For me a work of fiction exists only insofar as it affords me what I shall bluntly call aesthetic bliss, that is a sense of being somehow, somewhere, connected with other states of being where art (curiosity, tenderness, kindness, ecstasy) is the norm. There are not many such books. All the rest is either topical trash or what some call the Literature of Ideas, which very often is topical trash coming in huge blocks of plaster that are carefully transmitted from age to age until somebody comes along with a hammer and takes a good crack at Balzac, at Gorki, at Mann.
— Vladimir Nabokov, responding to widespread criticisms that Lolita was not only immoral but also void of theme and deeper meaning
Take a quick moment to think of a famous novel, play, film, opera, or artwork that you love — anything that is creative and well-respected. Inspect it in your mind’s eye. Reflect on how it looks, on how it makes you feel, on what makes it particularly important. Now, would you define it purely by its style and aesthetic beauty or does its theme and meaning stand out most?
If an artwork has been deemed a “classic” then chances are it will fit into the latter category. Terms like “important,” “meaningful,” “thematic,” and “tragic” best define the mysterious eyes of da Vinci’s Mona Lisa, the existential malaise of Dostoevsky, the heart-rending deaths of Romeo and Juliet. There is always a theme behind the most respected works of art, always something to learn.
Yet, we must ask ourselves why? Why is a work’s meaning or usefulness or morality more important than pure flash and color and attractiveness? What makes aestheticism — “art for art’s sake” — less valuable than art with thematic substance?
It sounds simple enough, but whether something is beautiful with meaning or beautiful without meaning, humans will neurologically respond to it in the same way. A recent study at the California Institute of Technology rendered images of aesthetically pleasing designs in goggles worn by a college-educated, 54-year-old male, which flickered past his eyes as his brain was simultaneously scanned. The designs were an iPod, a Dyson washing machine, a Louis Vuitton handbag, a Versace gown, and a black Aeron chair. The participant had a surge of synapses in his motor cerebellum when shown each of these products. The man’s brain was telling his hand to reach for the items before he consciously realized what he was doing. Beauty and design can control us from a neurological level, often without us even knowing it.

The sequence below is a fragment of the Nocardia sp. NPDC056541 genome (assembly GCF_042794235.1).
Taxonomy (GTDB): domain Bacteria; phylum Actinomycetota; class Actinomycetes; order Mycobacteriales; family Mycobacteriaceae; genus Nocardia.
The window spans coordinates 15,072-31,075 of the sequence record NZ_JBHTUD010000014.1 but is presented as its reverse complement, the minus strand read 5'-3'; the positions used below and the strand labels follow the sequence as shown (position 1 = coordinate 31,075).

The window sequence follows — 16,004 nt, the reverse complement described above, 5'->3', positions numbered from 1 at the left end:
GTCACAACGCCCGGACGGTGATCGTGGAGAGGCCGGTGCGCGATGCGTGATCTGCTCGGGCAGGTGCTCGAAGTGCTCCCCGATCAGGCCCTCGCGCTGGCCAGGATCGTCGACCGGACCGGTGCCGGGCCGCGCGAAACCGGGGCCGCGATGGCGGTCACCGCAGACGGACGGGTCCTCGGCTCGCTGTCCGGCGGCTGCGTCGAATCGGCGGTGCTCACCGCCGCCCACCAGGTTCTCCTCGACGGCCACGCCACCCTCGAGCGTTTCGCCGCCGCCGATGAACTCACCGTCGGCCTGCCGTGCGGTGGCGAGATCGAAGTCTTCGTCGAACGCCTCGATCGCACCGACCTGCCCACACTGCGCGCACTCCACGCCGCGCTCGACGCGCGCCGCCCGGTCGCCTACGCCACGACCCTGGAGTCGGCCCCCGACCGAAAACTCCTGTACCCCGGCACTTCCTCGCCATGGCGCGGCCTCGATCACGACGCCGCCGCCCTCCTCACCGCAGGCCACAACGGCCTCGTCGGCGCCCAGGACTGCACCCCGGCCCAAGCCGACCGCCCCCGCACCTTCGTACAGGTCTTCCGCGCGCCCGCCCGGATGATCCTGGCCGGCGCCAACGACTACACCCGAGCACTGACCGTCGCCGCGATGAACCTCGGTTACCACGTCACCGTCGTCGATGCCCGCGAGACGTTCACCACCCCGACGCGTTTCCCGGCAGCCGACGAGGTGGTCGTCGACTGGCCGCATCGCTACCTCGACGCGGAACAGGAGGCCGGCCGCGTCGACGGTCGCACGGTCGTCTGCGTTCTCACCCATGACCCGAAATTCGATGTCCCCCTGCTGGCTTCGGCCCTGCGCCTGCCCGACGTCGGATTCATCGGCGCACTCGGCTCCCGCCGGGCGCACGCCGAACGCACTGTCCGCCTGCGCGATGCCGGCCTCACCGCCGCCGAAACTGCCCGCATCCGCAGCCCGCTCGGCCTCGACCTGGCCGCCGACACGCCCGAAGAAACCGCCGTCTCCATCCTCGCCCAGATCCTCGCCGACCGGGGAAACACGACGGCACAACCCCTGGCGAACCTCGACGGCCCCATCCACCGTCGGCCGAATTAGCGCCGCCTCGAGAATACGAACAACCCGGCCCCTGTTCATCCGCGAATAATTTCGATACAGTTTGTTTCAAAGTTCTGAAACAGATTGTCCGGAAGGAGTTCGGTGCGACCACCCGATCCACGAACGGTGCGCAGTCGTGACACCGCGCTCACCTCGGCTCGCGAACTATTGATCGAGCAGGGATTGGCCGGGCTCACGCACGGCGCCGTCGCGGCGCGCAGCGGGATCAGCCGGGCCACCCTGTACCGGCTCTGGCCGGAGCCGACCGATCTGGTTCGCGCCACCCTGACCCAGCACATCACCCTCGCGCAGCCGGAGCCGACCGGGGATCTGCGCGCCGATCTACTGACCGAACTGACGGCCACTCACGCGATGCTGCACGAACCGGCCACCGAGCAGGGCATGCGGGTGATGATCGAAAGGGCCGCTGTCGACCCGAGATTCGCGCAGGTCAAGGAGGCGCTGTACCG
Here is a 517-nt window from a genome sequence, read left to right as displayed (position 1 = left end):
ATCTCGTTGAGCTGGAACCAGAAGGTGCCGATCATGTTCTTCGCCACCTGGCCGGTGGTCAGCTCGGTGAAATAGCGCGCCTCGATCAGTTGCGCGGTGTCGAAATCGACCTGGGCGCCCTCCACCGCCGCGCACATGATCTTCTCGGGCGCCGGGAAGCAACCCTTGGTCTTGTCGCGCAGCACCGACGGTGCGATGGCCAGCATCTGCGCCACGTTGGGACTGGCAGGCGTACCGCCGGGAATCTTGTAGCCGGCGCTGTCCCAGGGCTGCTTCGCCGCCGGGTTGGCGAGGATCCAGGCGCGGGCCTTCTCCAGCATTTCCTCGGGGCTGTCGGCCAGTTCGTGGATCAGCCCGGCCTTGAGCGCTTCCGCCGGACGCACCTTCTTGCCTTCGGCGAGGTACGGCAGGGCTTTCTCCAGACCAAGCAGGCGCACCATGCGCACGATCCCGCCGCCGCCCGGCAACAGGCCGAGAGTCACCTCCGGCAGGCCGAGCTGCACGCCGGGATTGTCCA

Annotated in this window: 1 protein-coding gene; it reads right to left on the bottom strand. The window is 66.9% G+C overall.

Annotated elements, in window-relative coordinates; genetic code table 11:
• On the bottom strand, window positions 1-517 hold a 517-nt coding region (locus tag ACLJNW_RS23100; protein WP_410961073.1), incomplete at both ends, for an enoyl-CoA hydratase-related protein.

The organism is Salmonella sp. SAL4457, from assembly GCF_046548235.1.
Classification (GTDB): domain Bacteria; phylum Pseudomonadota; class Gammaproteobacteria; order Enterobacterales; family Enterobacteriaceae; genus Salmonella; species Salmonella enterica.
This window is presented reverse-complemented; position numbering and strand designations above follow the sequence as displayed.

In art, beauty by itself is second-class to beauty with content, but in our day-to-day lives research shows that pure, superficial beauty leads to stress reduction, increased energy, and is often a sign of trustworthiness. Beautiful people are viewed as more intelligent, friendly and competent, and, according to a brand new study at Duke University, people tend to overstate an attractive person’s positive traits, implying that we actively want beautiful people to be smarter, kinder, and more interesting than they actually are.
In other words, aesthetics control us and shape society because our brains crave beauty even when detached from supposedly important traits like utility or theme. Yet culturally, we are often unwilling to reward pure beauty without talent or utility to back it up. Our solution: ascribe meaning to beautiful things even when it is undeserved.
Take, for instance, Duchamp and his fellow Dadaists who created works like “Fountain” — a white, porcelain urinal with a signature — meant to undermine cultural constructions of “art” as a response to the chaos of World War I. But just by doing so, the Dadaists entered into dialogue with classical art, and without meaning to, their faux-art became “modern art” chalked full of significance. Even 21-year-old Kate Upton — when seen from the viewfinder of prominent photographers like Terry Richardson or in front-row seats at Paris fashion shows — became a significant “creative” entered into a historical conversation on fashion as “a modern-day Mae West-meets-Marilyn-Monroe,” according to a recent article in Vogue.